According to the World Health Organization, 50 million people worldwide suffer from some form of dementia, and that number is expected to grow by 10 million over the next decade. Out of that figure, some 60 to 70 percent have Alzheimer’s disease, which has no known cure.
Because there is no cure, it’s important to try and do everything we can to lower our risk. One key part of that lies in the foods that we eat.
One recent study that was published in the American Academy of Neurology’s medical journal, Neurology, looked at a group of foods rich in antioxidant flavonols. The study found that people who had diets rich in foods containing antioxidant flavonols (mainly fruits, vegetables, and tea) could be less likely to develop Alzheimer’s as they age.
The study pointed out seven foods (and drinks) that contained three compounds found in flavonols that have been shown to lower the risk of dementia. Isorhamnetin and myricetin decrease the risk by 38 percent each, while kaempferol cuts the risk by 51 percent.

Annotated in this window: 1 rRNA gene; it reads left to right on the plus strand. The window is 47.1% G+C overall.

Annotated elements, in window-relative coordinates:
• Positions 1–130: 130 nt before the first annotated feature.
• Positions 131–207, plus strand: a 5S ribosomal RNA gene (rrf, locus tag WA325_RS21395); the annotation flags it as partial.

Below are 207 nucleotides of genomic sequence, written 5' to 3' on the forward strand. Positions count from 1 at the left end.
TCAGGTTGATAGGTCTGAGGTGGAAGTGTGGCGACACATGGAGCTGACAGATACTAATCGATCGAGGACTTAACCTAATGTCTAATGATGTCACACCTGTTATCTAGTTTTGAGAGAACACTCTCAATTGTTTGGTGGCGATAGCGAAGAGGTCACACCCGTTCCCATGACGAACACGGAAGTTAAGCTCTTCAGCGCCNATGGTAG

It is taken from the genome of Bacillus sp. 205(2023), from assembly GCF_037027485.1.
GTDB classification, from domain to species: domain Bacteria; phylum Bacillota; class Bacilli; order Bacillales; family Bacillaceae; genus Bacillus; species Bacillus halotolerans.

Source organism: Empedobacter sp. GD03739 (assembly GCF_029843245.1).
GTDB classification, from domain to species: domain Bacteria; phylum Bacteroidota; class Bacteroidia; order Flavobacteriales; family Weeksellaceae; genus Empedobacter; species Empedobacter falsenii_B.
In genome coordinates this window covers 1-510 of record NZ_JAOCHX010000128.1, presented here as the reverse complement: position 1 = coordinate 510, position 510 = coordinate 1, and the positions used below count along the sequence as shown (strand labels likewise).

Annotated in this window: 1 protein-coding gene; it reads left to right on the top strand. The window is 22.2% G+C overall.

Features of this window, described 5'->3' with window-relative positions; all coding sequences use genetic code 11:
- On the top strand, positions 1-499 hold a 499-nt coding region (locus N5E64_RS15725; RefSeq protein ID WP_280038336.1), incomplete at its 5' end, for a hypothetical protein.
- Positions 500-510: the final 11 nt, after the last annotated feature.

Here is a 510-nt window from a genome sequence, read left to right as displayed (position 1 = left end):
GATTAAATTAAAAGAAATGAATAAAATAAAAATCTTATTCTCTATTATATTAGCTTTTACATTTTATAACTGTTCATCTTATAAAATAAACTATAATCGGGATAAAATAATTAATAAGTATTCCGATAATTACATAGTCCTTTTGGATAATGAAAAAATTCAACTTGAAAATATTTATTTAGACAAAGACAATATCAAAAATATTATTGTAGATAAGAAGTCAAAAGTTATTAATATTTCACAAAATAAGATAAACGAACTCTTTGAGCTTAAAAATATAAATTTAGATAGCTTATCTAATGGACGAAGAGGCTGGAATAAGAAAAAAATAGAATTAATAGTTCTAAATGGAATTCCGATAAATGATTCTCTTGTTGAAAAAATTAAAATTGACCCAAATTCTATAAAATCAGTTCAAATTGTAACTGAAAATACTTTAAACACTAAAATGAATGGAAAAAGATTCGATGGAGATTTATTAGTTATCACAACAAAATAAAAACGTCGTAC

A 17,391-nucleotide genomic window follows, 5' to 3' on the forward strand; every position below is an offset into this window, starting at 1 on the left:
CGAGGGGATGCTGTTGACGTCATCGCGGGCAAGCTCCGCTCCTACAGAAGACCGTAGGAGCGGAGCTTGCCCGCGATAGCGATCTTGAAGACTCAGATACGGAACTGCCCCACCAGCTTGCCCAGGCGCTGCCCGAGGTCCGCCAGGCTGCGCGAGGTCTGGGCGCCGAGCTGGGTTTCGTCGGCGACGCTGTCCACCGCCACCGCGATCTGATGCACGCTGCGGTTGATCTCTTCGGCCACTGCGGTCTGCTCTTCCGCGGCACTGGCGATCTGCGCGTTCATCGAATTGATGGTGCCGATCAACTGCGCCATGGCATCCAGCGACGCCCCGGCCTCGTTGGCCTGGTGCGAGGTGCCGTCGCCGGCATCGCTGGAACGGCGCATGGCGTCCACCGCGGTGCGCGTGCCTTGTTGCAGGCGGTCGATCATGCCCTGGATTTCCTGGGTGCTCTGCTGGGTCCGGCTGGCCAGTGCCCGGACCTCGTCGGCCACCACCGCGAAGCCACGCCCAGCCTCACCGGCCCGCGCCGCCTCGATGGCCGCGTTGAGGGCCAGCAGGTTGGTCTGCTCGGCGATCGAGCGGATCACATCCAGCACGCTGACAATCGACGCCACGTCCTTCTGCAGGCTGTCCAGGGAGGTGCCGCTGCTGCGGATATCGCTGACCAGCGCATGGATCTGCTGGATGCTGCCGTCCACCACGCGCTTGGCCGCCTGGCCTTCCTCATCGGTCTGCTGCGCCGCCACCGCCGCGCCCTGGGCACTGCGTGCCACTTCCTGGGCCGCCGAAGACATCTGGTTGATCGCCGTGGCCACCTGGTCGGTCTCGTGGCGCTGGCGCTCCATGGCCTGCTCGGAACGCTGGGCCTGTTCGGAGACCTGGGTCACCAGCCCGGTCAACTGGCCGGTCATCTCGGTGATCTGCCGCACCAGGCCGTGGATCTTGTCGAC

Bronx Center for Nursing and Rehabilitation have seven foods that are high in these three componds.
- Pears – Isorhamnetin
- Oranges – Myricetin
- Tomatoes – Myricetin
- Broccoli – Kaempferol
- Red Wine – Isorhamnetin and myricetin
- Tea – Kaempferol and myricetin
- Kale – Kaempferol and myricetin
In addition, studies have shown that the so-called Mediterranean diet – rich in fruits, vegetables, olive oil, fish and grains – could also lower the risk of dementia. Foods to focus on here include brightly colored or dark-skinned fruits and vegetables, two to three servings of cold-water fish (like salmon) per week, beans and legumes for protein, extra virgin olive oil, whole greens, and small amounts of red wine and red meat.
To learn more about Bronx for Rehabilitation and Nursing and all of the services they offer, visit http://bronx-center.facilities.centershealthcare.org/.